Click on the thumbnail graphics for yesterday’s statewide snowpack map and Upper Colorado River Basin graph from the Natural Resources Conservation Service.
From KOAA.com (Bill Folsom):
“We’ve improved our snowpack, but we’re still in a lower snowpack year,” said Dan Olson with Natural Resources Conservation Service in Teller County. Over the past couple of days crews with Natural Resources have been in Colorado’s high country for their monthly snowpack measurements. It is runoff from snowpack that determines how much water there will be to fill reservoirs that hold Colorado’s water supply.
They take samples of snow and determine the water equivalent. With our ongoing drought situation this year’s measurements have added importance. The snowpack for the state is at 75% of normal. At close to 65% of normal it is even lower in southeast Colorado. “We’re going to need a really big March to catch up to our average,” said Olson.
From KOAA.com (David Ortiviz):
Farmers along the Arkansas Valley are facing a dire outlook this summer, following news of a huge water shortage this year. One farmer estimates the industry stands to lose at least $80 million and all of this will have a trickle down affect on you the consumer…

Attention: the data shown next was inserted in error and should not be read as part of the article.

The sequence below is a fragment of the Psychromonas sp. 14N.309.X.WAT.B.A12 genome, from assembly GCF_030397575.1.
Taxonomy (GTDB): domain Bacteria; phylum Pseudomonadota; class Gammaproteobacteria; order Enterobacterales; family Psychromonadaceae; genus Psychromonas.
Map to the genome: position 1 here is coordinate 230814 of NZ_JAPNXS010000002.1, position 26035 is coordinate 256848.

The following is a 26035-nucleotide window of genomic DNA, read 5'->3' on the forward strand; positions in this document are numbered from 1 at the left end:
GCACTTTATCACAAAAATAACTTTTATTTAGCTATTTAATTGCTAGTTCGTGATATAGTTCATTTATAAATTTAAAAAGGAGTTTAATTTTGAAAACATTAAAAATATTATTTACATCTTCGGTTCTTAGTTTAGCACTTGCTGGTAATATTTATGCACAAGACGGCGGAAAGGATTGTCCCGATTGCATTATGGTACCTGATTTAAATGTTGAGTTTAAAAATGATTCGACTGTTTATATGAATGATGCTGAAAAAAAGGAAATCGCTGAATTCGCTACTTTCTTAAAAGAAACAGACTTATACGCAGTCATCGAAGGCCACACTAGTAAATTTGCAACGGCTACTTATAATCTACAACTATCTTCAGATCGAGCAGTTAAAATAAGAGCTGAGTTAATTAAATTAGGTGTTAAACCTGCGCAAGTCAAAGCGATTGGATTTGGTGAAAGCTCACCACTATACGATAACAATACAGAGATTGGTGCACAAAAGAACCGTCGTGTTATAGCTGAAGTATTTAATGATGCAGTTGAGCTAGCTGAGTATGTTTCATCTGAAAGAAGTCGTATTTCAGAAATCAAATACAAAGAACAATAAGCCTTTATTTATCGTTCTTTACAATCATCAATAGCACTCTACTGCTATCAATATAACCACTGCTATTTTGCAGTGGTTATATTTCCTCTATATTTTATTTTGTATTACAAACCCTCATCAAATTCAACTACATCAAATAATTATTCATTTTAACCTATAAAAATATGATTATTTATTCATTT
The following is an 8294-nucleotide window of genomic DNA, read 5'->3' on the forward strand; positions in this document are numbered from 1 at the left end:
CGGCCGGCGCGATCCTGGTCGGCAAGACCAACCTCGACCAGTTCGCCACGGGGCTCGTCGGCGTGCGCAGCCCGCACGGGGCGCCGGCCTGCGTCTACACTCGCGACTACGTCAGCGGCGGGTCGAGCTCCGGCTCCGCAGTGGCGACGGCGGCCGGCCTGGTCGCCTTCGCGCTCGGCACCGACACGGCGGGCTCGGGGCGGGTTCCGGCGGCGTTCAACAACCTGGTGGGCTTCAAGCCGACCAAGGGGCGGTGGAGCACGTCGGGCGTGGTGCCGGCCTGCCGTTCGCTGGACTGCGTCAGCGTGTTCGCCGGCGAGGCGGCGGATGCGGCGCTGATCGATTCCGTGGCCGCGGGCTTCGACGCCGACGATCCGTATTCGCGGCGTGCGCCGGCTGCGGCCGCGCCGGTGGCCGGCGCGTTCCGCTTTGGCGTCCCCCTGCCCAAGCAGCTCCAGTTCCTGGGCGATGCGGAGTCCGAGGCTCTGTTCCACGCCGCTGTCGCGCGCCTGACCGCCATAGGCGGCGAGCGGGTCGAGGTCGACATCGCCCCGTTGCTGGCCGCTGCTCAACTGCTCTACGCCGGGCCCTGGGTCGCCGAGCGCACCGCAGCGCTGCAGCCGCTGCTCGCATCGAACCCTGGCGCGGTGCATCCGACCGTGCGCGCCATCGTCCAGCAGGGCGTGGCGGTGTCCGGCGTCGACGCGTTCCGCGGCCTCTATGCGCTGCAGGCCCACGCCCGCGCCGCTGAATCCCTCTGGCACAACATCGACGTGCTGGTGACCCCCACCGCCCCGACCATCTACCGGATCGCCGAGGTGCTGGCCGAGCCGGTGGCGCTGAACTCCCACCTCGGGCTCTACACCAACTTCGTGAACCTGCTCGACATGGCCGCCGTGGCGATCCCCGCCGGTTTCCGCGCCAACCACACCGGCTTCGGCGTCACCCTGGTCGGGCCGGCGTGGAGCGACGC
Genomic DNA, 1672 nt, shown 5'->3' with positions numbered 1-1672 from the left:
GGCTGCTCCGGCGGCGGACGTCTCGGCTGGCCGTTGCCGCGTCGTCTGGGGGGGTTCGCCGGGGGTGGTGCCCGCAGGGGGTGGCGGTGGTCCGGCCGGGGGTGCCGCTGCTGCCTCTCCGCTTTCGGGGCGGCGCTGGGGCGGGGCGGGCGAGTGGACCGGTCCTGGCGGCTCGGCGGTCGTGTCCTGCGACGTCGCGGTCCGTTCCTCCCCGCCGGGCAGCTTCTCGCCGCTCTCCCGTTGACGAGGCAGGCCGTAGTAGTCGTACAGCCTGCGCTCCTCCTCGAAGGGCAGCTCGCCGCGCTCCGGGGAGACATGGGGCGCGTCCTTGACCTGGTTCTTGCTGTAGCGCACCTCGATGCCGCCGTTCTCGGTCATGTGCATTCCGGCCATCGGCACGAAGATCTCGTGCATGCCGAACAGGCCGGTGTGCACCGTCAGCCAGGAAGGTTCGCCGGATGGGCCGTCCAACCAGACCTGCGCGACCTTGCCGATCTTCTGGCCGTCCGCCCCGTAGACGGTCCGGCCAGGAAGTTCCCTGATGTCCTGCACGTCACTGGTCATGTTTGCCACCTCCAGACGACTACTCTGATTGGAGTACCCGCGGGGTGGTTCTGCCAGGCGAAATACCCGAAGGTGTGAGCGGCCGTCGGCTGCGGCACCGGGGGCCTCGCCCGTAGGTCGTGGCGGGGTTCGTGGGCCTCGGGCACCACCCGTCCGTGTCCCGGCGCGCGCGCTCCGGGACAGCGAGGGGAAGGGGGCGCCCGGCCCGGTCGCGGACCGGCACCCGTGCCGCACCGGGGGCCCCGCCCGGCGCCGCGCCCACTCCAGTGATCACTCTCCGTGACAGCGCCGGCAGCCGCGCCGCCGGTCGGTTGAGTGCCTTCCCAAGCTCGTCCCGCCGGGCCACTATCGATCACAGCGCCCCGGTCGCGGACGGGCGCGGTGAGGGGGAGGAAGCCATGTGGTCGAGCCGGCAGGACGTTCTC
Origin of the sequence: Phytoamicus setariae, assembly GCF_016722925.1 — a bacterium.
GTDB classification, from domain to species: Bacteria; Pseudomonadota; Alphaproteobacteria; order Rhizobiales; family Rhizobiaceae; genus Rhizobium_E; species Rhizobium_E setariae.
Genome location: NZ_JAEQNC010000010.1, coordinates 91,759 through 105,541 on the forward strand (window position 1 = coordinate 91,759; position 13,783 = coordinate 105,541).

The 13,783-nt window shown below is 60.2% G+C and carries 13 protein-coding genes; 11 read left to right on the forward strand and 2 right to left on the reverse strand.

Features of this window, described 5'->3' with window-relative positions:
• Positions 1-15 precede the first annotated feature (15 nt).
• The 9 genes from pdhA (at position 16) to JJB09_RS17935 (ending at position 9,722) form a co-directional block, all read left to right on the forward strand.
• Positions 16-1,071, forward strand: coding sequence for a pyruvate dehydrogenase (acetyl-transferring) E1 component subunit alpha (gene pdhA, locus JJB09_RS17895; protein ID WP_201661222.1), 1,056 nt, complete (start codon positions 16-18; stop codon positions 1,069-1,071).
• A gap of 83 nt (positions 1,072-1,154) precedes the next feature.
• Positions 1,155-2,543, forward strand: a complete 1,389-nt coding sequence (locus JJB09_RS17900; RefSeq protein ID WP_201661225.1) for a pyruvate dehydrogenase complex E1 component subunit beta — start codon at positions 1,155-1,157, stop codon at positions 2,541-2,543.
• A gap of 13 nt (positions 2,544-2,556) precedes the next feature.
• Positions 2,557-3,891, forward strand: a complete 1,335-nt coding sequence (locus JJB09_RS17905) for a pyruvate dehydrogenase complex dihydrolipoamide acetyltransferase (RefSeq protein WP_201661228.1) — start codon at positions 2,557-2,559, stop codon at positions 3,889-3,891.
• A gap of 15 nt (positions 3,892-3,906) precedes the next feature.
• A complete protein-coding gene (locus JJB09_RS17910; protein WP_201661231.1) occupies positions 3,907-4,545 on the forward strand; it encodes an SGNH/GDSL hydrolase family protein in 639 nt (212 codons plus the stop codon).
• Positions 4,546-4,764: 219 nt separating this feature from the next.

This all impacts about 100,000 acres of crops in Southern Colorado. According to [Shane] Milberger and a board member with the association, that’s an $80 million hit to their industry. “The end result is to the consumers, which is we don’t have a commodity to sell,” said Milberger. Meaning the next time you head to the market there will be less produce and potentially higher prices.
From The Aspen Times (Scott Condon):
Snowmass has been the big powder winner this month with 58 inches through Tuesday morning, or 111 percent of average, according to Aspen Skiing Co. spokesman Jeff Hanle. He noted there is a “big disparity” in snowfall amounts this month at the company’s four ski areas. Aspen Mountain had received 49 inches of snow as of Tuesday and was at 98 percent of average. However, Aspen Highlands and Buttermilk were well below their averages. Highlands has picked up 30 inches of snow, or 65 percent of average, while Buttermilk scooped up 30 inches, or 67 percent of average…
Sustained snow improved portions of the snowpack over the sprawling Roaring Fork River watershed — which includes the Crystal and Fryingpan river basins — but that also is seeing a wide disparity. The Independence Pass automated Snotel site east of Aspen was showing a snowpack just 56 percent of average Tuesday, according to the Natural Resources Conservation Service.
In the Fryingpan Valley, the snowpack has bounced back nicely in the higher elevations but is still meager on lower slopes. The snowpack is 96 percent of average at the Ivanhoe site at 10,400 feet, the conservation service said. The snowpack is only 62 percent at Kiln, 9,600 feet, and 52 percent at Nast Lake at 8,700 feet, the agency reported.
While spotty, snowpack at three sites in the Crystal River drainage are averaging the highest. McClure Pass is at 87 percent of average, according to the conservation service. North Lost Trail outside of Marble is at 92 percent of average while Schofield Pass is at only 72 percent of average.